By Sam Cook
Duluth News Tribune
ST. PAUL — The gray wolf is likely to become a trophy hunting and trapping species this fall. The Minnesota Department of Natural Resources proposed a limited hunting and trapping season on wolves Friday at its annual Roundtable meeting in St. Paul.
The season would mark the first time in more than 35 years that wolves could be taken legally in Minnesota. Wolves were listed on the federal Endangered Species list in 1974.
“This animal is a trophy animal,” said Tom Landwehr, DNR commissioner. “It will be treated as a trophy, not as a vermin animal.”
The DNR must seek legislative approval to issue licenses and hold a lottery for hunting and trapping permits, said Ed Boggess, director of the DNR’s division of fish and wildlife. Although the agency has the power to hold a season, licensing is approved by the Legislature.
The season tentatively would take place sometime from late November to early January, Boggess said, but the DNR didn’t specify how many permits might be issued to hunters and trappers. Nor would it specify what it considered a safe harvest level. Those issues will be discussed during the upcoming legislative session, Boggess said.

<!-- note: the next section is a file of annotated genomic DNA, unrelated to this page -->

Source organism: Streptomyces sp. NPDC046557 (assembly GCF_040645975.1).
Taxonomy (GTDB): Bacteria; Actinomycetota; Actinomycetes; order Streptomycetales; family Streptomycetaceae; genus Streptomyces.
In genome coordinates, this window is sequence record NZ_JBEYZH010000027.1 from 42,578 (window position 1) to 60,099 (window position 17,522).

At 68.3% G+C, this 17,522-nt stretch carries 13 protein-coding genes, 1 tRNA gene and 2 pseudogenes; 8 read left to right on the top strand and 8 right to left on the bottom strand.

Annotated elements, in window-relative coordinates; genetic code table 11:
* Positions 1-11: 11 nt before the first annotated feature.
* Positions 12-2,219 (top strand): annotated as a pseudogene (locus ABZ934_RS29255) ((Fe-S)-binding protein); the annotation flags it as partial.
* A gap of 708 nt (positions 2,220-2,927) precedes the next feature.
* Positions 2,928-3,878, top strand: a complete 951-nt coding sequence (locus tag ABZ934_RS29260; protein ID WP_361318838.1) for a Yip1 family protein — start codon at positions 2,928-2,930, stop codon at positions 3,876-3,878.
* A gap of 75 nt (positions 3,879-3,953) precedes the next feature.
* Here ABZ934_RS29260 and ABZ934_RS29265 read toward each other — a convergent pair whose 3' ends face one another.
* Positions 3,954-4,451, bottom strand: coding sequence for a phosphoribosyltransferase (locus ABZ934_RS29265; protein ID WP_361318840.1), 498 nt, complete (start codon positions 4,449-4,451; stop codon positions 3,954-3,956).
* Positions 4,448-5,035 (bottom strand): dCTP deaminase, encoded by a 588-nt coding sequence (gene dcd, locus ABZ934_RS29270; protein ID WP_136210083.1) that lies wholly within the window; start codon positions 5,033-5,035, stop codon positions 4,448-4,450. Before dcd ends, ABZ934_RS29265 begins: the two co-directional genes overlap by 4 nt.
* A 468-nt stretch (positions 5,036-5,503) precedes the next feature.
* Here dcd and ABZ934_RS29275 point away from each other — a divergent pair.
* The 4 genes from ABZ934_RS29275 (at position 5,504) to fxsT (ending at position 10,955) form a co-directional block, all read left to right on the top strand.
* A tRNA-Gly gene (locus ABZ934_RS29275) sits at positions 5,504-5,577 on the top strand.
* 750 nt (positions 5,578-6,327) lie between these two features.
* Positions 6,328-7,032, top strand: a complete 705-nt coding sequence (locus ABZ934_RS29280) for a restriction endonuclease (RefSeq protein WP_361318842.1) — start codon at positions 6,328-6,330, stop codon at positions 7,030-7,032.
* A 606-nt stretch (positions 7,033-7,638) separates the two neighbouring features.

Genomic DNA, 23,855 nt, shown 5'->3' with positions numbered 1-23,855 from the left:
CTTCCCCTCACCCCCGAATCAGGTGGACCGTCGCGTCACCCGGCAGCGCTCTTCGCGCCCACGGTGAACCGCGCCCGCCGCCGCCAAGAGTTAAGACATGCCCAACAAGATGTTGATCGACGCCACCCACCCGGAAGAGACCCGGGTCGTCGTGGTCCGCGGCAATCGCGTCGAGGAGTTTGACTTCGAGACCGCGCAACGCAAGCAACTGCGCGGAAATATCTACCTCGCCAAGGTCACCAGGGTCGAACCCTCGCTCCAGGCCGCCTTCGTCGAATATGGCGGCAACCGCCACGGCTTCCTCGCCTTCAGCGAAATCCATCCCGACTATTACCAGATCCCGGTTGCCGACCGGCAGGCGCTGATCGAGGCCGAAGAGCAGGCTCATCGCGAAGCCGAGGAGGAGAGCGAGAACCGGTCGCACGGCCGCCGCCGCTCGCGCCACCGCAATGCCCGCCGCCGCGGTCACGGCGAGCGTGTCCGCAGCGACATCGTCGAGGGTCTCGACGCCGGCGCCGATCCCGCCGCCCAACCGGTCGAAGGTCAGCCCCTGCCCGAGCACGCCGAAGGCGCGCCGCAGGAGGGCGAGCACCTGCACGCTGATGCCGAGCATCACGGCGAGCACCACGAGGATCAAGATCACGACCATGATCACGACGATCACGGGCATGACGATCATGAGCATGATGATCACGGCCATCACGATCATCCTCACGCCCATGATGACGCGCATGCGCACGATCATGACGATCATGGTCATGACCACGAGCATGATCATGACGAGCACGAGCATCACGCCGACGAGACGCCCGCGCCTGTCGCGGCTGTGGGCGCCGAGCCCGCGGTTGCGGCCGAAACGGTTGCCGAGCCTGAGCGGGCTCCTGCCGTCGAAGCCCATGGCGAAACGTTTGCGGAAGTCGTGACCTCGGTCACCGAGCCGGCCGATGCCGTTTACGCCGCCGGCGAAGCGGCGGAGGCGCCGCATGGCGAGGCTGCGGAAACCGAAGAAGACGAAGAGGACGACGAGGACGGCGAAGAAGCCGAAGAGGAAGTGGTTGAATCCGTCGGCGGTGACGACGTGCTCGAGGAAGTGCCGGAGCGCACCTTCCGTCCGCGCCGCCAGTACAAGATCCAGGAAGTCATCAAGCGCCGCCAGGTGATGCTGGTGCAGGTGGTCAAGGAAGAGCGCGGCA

“We want to take a conservative approach initially,” Boggess said. “We don’t know what kind of success rates we’ll see.”
Safe harvest levels for predators like wolves can be as high as 30 percent, said Dan Stark, large carnivore specialist for the DNR. But the DNR did not indicate that it intended to harvest that many wolves.
The hunting and trapping seasons could be tailored to remove animals in areas where livestock depredation is occurring, Boggess said. That’s one reason for a hunting and trapping season, he said. Minnesota’s wolf population is stable, Boggess said, and the intent of a wolf hunt is not to control the wolf population.
“There’s also a segment of the population that would like to have a wolf season,” Stark said.
The U.S. Fish and Wildlife Service removed the gray wolf in the Great Lakes region from the Endangered Species list in late December, opening the way for management by individual states. The ruling was published in the Federal Register on Dec. 28, and the DNR could officially take over management of wolves in Minnesota on Jan. 28.
Minnesota has had a wolf management plan in place for several years, anticipating de-listing by the federal government. Minnesota’s current wolf population is estimated at about 3,000 animals. The state’s wolf management plan calls for a minimum of 1,600 wolves in the state but sets no maximum population.
Mark Johnson, executive director of the Minnesota Deer Hunters Association, thinks the DNR is being too conservative with its proposed wolf hunt. He would like to see a season that called for taking up to 25 percent of the current wolf population, or 750 animals.
“I think they’re being way too cautious,” Johnson said. “And I definitely feel they should involve deer hunters and have the wolf season during the deer season.”